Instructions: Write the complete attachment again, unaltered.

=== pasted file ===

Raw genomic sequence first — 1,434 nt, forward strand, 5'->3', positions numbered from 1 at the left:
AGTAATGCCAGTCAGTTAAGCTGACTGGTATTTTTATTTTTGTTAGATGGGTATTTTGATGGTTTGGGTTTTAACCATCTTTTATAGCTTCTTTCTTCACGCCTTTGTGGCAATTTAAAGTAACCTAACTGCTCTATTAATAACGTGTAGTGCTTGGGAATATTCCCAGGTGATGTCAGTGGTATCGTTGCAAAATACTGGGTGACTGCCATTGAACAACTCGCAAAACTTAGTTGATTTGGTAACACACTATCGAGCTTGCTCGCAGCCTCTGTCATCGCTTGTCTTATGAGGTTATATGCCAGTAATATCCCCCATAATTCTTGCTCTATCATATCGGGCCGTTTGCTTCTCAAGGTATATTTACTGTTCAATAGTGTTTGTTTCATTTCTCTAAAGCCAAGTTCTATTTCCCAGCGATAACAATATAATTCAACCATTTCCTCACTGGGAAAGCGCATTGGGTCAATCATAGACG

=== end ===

Raw genomic sequence first — 1,434 nt, forward strand, 5'->3', positions numbered from 1 at the left:
AGTAATGCCAGTCAGTTAAGCTGACTGGTATTTTTATTTTTGTTAGATGGGTATTTTGATGGTTTGGGTTTTAACCATCTTTTATAGCTTCTTTCTTCACGCCTTTGTGGCAATTTAAAGTAACCTAACTGCTCTATTAATAACGTGTAGTGCTTGGGAATATTCCCAGGTGATGTCAGTGGTATCGTTGCAAAATACTGGGTGACTGCCATTGAACAACTCGCAAAACTTAGTTGATTTGGTAACACACTATCGAGCTTGCTCGCAGCCTCTGTCATCGCTTGTCTTATGAGGTTATATGCCAGTAATATCCCCCATAATTCTTGCTCTATCATATCGGGCCGTTTGCTTCTCAAGGTATATTTACTGTTCAATAGTGTTTGTTTCATTTCTCTAAAGCCAAGTTCTATTTCCCAGCGATAACAATATAATTCAACCATTTCCTCACTGGGAAAGCGCATTGGGTCAATCATAGACG